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Can I use "it" as a verb object ?

I enjoy it that I go to Chicago.

I do not mind it that you smoke at my room.

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  • Both examples sound a little awkward to me, but the first one much more than the second.
    – randomhead
    May 21, 2021 at 22:28
  • I mean that "I do not mind that you smoke at my room." is not grammatical.
    – Marek
    May 21, 2021 at 22:35
  • You should use "in my room" rather than "at my room," but removing the it results in a perfectly grammatical sentence.
    – randomhead
    May 21, 2021 at 22:39
  • The sentences take one object, which is either it or some other noun phrase. They can't take two objects.
    – stangdon
    May 22, 2021 at 18:02

2 Answers 2

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Certain verbs: enjoy, like, dislike, hate, fear, take ING or you can use those verbs followed by it with a clause: like it when etc. love it when etc. hate it that, etc.

  • I enjoy going to Chicago.
  • I enjoy it when I go to Chicago. [it, the fact I go to Chicago]

Also:

  • He likes playing tennis. [Also: He likes to play tennis]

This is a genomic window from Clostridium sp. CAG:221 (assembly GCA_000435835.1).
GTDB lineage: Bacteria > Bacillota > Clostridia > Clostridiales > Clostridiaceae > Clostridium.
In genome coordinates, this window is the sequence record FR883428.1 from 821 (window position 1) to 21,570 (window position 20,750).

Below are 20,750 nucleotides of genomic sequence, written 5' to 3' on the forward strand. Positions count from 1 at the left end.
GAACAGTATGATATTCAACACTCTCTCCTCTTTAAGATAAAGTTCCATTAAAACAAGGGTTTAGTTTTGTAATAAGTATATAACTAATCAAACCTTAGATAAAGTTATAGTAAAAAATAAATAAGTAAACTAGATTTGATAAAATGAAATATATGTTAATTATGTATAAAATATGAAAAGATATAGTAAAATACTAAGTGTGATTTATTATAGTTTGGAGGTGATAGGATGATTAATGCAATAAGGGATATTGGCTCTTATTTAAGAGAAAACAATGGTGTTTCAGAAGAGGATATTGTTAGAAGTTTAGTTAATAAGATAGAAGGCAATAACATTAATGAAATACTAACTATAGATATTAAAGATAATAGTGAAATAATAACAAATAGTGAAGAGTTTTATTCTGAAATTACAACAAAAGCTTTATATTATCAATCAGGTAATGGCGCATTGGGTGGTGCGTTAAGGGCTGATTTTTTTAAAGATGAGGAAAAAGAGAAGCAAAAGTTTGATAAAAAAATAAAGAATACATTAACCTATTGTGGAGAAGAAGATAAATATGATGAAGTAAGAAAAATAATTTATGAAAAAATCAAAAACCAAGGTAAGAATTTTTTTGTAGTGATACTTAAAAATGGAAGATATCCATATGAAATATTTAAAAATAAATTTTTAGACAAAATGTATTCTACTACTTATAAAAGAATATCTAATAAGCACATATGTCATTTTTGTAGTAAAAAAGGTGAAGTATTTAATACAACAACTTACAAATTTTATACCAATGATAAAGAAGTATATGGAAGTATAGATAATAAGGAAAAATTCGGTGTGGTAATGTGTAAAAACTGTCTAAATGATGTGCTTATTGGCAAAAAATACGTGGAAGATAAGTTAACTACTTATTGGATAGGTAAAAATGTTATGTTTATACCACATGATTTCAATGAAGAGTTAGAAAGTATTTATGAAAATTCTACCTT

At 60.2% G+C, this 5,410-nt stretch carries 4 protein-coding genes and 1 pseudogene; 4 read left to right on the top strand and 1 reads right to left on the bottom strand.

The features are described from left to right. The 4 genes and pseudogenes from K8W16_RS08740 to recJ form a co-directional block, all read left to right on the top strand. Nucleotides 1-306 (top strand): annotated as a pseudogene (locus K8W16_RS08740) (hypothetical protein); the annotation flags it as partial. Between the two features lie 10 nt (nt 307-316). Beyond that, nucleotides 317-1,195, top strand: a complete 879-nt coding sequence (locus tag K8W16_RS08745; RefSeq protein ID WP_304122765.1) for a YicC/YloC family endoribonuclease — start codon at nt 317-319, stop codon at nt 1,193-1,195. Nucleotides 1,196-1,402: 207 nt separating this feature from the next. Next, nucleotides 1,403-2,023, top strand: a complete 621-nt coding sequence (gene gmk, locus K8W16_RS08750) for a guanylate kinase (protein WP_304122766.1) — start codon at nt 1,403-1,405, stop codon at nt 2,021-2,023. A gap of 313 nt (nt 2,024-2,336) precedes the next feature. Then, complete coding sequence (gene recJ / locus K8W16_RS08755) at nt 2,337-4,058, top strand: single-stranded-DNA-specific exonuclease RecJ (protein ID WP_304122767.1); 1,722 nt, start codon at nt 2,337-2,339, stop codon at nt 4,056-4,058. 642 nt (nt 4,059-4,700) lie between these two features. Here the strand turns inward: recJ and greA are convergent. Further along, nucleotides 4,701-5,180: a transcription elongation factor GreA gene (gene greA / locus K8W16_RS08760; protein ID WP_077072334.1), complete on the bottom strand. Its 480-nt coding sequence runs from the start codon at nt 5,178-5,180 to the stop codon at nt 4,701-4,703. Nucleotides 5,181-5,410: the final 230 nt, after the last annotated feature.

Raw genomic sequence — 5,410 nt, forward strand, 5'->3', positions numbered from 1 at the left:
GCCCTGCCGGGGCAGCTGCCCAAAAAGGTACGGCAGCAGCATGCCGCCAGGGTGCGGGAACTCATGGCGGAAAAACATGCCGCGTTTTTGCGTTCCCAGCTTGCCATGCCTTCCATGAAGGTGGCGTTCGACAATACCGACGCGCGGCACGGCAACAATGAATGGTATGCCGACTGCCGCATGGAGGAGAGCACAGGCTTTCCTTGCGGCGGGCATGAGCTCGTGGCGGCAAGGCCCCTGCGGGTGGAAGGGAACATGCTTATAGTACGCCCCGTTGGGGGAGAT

• He likes it that you play tennis. it= the fact

However, "I enjoy it that" is a bit awkward.

He enjoys making his mother laugh. He enjoys that his mother laughs when he make jokes.

If you use it after enjoy, you need to a clause because the it refers to that clause.

They like it when the children come to dinner. [it= the children coming to dinner]

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The word "it" is a pronoun. You can use pronouns in the same way that you use nouns, including as the object of a sentence. However, they are replacements for nouns - you shouldn't use them both. In your first example, "it" means the same thing as "that I go to Chicago," so you should choose one or the other.

This is incorrect:

I enjoy it that I go to Chicago.

This is correct:

I enjoy that I go to Chicago.

If it is clear from context that the "it" you are talking about is "that I go to Chicago," this is also correct:

I enjoy it.

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  • I thought that object for "enjoy" must be noun or noun form , but not the "that" construction.
    – Marek
    May 21, 2021 at 22:51
  • @Marek "that I go to Chicago" is a noun phrase, which can be used as an object. It works the same way as the gerund form "going to Chicago," which is probably more common.
    – MJD
    May 22, 2021 at 21:05
  • @Marek and MJD, "that I go to Chicago" is never a Noun Phrase. It is a clause; in your example sentence it is a subordinate clause introduced by a subordinator that. Whether there will be a Gerund-Participle clause or a subordinate clause is decided by the verb enjoy, and those constituents are called complement. As far as I know enjoy does not license a subordinate clause as complement, even if it does it is very rare so I enjoy that I go to Chicago is not in very common usage. It is very conversational I guess. May 23, 2021 at 11:44

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